The public safety concerns surrounding mercury fillings have been under scrutiny in the dental field for many years. My take is this: Mercury is poisonous, but it depends on the dose. A few mercury fillings in your mouth are safe. It’s once you have up to 8 or more and depending on other risk factors in your life that you might want to consider alternatives.   There is now a dental amalgam that contains indium as well as mercury. The indium helps retain the mercury so that less is released into the environment. There are also high-copper amalgams. They contain less mercury and more copper.  Dentists use other materials to restore teeth. These include composite resin, porcelain and gold. Amalgam is stronger than composite resin and requires less time in the dentist's chair. Composite resin is a tooth-colored material. Because it wears faster than amalgam, composite resin can't be used in every situation.

I do want to stress, currently, scientific studies have not verified that dental amalgam causes illness in the general population.  It has been known for some time, however, that amalgam fillings release minute amounts of mercury vapor, especially with chewing. This mercury can be absorbed, reach body organs, and even cross the placenta. I do, however, strongly recommend pregnant women or women planning to have children in their near future, consider alternatives to mercury fillings.

There are findings from an article published by about the dangers of mercury fillings and children. (Click here for more info). A group of researchers conducted a study of mercury fillings and the link to Autism.  One hundred children participated in new research -- 40 of them had been diagnosed with Autism Spectrum Disorder (ASD), 40 of the children were healthy individuals, and the remaining 20 were the healthy siblings of children with autism. The team discovered there was a strong relationship between mercury toxicity and the presence of ASD. They also found there was a direct link between the level of mercury toxicity and autism severity. Children with the highest levels of mercury also displayed the most severe symptoms of ASD. Researchers found that having more dental fillings made of mercury-containing dental amalgams are likely exposing their children to mercury toxicity during pregnancy and after birth -- just by having the filling in their mouth. The study also concluded that children born to mothers with six or more mercury-containing dental fillings increased autism by 3.2 times.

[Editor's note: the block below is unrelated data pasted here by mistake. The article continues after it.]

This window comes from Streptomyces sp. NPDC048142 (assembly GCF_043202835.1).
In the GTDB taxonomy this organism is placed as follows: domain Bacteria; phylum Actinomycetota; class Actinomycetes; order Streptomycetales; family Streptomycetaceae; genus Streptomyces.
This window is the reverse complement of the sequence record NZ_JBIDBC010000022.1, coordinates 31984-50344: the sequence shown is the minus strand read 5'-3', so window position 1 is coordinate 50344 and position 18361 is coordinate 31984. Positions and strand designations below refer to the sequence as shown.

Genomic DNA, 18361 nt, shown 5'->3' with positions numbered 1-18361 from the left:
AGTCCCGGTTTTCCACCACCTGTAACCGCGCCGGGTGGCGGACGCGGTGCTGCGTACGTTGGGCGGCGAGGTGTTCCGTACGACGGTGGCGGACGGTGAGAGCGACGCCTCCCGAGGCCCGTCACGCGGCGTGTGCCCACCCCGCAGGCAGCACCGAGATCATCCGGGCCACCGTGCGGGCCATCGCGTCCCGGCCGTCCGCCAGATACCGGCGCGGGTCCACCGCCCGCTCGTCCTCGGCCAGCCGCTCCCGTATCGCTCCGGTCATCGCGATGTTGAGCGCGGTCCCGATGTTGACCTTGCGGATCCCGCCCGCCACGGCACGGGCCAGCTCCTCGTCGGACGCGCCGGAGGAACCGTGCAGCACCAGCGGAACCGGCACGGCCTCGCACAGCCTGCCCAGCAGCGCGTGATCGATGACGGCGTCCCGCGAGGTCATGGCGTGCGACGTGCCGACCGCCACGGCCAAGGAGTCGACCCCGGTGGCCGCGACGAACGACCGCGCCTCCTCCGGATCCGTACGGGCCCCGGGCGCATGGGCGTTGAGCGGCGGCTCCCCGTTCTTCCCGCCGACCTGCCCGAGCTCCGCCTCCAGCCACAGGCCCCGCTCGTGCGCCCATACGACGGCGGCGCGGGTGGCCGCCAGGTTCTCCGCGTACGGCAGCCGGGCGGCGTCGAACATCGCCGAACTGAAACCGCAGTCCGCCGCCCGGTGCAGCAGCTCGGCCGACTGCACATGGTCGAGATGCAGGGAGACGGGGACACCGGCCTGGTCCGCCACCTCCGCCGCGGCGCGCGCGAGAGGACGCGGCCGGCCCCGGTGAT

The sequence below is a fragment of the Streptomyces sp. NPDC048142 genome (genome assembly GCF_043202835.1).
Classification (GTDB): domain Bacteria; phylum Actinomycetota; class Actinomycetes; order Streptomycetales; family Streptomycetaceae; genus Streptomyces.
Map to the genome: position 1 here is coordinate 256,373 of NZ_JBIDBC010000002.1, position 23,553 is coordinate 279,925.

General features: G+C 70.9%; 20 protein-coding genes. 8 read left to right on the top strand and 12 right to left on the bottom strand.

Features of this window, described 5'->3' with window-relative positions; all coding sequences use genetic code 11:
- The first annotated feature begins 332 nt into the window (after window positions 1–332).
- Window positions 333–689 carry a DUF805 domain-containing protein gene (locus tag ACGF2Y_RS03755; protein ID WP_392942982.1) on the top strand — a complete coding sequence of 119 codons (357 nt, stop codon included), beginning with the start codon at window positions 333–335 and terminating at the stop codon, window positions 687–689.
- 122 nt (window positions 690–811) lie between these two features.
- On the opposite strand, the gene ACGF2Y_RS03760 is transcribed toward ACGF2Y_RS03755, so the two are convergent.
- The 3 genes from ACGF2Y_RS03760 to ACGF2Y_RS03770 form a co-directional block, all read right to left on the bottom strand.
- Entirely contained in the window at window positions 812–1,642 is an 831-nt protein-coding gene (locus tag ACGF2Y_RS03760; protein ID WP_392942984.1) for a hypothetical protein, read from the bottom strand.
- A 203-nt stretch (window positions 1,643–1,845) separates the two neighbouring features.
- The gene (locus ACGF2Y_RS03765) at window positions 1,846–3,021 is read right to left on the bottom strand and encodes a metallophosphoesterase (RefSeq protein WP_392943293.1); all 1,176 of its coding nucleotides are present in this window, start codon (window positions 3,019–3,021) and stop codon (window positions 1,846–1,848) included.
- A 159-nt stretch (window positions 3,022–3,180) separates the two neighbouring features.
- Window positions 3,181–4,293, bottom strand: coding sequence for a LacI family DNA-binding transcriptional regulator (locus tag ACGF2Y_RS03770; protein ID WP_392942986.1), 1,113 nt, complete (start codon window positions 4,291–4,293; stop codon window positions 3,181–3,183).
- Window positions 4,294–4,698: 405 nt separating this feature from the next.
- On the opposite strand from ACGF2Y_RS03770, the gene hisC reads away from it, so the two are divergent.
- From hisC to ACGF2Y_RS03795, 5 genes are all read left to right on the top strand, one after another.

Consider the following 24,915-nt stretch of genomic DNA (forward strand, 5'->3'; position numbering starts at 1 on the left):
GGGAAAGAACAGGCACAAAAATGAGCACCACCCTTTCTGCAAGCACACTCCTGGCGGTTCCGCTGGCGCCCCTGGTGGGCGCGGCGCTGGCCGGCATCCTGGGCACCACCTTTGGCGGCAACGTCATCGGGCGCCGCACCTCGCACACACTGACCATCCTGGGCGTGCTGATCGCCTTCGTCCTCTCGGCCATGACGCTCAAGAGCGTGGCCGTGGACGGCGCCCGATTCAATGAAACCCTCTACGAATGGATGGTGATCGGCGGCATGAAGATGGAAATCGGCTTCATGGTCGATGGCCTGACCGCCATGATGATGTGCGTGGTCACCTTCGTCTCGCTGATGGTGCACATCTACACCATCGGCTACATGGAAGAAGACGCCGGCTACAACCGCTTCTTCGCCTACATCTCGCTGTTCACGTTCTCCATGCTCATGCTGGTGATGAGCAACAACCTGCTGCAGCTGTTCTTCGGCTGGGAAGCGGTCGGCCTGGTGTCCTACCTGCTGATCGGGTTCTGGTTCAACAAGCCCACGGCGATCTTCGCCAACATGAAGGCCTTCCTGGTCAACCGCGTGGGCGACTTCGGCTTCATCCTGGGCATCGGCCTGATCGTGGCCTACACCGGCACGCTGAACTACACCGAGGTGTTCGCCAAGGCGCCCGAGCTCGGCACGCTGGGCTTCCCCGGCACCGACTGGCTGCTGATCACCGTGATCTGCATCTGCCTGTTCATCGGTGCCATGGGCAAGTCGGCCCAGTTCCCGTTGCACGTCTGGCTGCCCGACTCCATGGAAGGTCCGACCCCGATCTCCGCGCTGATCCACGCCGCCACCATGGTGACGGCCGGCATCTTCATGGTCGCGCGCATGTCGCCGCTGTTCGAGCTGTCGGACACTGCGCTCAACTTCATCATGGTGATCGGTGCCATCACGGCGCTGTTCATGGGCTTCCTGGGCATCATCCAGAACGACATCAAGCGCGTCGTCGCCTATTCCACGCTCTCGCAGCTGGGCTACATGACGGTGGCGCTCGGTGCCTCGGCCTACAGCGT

I will reiterate my previous sentiment: I highly recommend pregnant women or women planning to have children in their near future, consider alternatives to mercury fillings.

So what’s the takeaway from these findings? If you have more than 8 mercury fillings, and especially if you are experiencing any chronic illness symptoms, you are pregnant or thinking of getting pregnant, are breastfeeding, or have a child under the age of 15 you may want to start the dialogue about alternatives with your dental professional. Your dentist can discuss with you the new alternatives being used to replace amalgams. Dental material companies offer a different selection of materials and treatments including; polymeric composites to plug cavities, treatments to stop tooth decay in its tracks, and peptides to alter the microbiome in a person’s mouth and prevent decay from happening in the first place.